The first thing you’ll want to do after watching Skate Kitchen is buy a board. Then you’ll want to download every song off the killer soundtrack. Because Crystal Moselle’s movie is pure, seductive cool. Following a suburban teen skater (Rachelle Vinberg) as she finds herself and her crew amid NYC’s buzzy, goldenhours streets, this is a raw, hypnotic, joyous mood piece.
True, it’s narratively slight. And Jaden Smith’s stuntcasting jars. But those shortcomings are more than compensated for by the film’s sensory richness, tangible sense of place and refreshing portrayal of young women (who discuss vagina injuries, date rape and feminism in the same stoner breath as the Mandela Effect).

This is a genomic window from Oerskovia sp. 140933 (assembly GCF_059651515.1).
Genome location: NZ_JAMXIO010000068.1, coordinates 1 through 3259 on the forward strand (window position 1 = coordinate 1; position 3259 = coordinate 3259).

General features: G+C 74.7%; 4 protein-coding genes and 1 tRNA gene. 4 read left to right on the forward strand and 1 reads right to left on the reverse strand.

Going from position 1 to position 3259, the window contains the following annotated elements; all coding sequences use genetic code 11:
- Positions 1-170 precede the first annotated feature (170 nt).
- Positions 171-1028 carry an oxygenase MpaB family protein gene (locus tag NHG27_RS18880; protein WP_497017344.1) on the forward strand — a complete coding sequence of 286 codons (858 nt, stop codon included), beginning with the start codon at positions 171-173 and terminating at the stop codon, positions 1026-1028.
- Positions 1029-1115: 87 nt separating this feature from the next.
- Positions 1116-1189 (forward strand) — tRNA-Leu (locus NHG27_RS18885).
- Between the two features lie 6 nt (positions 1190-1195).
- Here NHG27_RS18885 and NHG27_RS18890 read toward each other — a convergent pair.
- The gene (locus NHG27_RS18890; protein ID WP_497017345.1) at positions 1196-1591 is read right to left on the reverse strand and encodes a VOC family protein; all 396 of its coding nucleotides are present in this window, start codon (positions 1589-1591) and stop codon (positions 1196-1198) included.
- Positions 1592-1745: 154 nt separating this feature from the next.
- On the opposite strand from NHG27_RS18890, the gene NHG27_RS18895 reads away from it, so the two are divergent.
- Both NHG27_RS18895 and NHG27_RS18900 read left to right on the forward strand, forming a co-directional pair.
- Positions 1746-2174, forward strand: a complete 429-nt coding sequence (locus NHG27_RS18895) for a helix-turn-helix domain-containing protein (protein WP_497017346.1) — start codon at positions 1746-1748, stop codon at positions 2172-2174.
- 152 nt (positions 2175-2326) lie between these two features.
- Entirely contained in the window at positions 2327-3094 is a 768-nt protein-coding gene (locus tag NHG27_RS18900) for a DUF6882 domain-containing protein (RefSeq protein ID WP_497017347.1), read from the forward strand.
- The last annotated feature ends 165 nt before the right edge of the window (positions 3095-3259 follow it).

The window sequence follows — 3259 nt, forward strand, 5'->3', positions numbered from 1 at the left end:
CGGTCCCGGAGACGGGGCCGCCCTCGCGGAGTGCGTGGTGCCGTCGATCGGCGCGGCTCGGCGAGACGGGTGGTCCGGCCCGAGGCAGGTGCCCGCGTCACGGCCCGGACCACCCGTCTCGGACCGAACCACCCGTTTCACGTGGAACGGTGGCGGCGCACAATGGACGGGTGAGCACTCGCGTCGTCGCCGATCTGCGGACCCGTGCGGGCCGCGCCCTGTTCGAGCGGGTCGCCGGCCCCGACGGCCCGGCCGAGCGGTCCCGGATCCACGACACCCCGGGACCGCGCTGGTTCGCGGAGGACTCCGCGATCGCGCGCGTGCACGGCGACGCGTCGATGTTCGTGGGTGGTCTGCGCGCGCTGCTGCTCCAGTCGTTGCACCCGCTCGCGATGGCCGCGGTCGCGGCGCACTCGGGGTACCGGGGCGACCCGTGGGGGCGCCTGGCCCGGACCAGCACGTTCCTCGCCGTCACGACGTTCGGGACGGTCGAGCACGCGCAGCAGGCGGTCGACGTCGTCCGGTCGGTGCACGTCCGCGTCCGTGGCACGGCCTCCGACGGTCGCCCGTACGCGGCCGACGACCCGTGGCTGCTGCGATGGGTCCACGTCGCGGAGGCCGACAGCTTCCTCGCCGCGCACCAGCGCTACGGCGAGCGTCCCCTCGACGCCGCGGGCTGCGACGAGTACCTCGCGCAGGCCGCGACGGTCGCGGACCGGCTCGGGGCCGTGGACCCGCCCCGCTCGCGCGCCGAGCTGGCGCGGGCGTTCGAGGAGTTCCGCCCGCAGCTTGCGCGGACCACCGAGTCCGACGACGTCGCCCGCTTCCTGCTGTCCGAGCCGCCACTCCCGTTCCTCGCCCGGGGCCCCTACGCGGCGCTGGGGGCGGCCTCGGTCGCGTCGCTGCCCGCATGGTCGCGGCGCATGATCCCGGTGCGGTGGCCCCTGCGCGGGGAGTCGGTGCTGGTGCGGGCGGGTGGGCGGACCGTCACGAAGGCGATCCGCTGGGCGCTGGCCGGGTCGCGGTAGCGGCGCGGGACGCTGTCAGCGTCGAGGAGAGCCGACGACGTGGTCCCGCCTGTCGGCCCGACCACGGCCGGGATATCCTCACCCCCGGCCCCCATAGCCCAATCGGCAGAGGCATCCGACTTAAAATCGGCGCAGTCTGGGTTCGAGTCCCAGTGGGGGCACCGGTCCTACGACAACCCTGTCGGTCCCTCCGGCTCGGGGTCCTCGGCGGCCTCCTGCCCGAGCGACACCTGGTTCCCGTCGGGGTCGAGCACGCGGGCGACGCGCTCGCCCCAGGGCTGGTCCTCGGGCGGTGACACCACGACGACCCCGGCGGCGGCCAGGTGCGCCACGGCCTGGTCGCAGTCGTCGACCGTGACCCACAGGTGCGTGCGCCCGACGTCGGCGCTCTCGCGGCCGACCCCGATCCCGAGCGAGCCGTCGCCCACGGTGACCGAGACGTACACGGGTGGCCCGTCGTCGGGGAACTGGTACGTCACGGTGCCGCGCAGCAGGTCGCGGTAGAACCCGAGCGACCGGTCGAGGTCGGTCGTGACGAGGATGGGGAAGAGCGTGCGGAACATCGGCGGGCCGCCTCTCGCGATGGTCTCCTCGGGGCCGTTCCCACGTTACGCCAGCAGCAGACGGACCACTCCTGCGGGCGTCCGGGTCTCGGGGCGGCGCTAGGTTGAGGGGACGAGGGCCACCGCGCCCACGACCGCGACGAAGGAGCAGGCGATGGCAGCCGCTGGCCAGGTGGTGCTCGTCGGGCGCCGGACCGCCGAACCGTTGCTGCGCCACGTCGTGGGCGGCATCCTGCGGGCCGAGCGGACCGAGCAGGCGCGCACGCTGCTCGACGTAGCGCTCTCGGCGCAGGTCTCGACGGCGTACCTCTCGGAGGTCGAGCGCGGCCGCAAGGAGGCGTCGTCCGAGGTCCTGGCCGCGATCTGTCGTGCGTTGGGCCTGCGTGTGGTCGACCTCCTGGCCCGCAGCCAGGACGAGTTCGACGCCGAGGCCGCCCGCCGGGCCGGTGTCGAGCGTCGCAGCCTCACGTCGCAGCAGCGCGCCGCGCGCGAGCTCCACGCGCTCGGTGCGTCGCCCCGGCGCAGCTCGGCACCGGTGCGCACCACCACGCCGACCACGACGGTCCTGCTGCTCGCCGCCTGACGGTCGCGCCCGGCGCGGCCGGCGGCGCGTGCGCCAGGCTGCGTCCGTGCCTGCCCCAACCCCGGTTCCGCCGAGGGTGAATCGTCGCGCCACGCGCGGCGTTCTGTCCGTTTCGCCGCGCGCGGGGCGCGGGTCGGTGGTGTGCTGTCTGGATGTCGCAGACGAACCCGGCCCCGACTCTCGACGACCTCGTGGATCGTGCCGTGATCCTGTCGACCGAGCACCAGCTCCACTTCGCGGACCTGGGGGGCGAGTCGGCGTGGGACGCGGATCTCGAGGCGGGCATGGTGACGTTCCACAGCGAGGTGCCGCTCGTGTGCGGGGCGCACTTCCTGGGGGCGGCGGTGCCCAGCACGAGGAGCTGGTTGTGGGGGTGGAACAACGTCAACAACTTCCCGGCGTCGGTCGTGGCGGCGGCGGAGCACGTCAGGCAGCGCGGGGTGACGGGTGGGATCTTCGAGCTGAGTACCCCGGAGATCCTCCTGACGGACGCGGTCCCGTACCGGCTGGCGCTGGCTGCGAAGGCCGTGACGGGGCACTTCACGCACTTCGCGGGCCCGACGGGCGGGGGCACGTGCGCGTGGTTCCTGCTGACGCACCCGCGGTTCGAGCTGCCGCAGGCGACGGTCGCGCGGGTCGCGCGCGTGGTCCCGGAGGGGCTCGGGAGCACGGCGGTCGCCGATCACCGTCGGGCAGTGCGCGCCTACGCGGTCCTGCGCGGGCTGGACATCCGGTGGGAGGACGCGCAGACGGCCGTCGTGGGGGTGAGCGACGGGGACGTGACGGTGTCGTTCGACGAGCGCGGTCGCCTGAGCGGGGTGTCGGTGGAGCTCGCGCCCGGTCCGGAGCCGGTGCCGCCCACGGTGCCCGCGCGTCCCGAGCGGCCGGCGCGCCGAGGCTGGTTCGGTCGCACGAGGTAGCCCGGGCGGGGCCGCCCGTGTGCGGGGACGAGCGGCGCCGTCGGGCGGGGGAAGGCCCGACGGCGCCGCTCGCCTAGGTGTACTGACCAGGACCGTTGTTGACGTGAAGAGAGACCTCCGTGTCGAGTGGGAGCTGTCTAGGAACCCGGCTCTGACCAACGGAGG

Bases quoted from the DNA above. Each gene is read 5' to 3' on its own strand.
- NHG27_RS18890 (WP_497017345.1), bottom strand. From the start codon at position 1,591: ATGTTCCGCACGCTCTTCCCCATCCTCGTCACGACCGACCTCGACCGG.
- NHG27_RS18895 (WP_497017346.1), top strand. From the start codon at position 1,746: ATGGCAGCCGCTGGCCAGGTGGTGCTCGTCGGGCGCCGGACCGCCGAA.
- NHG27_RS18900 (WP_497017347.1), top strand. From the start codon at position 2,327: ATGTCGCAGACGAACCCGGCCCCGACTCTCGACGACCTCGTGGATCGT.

Moselle’s documentary background is keenly felt. Swooping along asphalt, the handheld camerawork captures an observational vibe. Meanwhile, the screenplay weaves fluid arcs into the naturalistic banter of the skaters-turned-actors. Moselle was inspired to write the film by a chance meeting with Vinberg and she understands what the attraction is here, devoting several kinetic montages to the girls’ mad skills that capture the thrill of the ride, the comfort of tribe and the emancipation of truly being oneself. Jane Crowther
An evocative coming-of-ager that challenges definitions of femininity while shredding it at the park.
both bold and cool. the bumbag over the shoulder look, that is…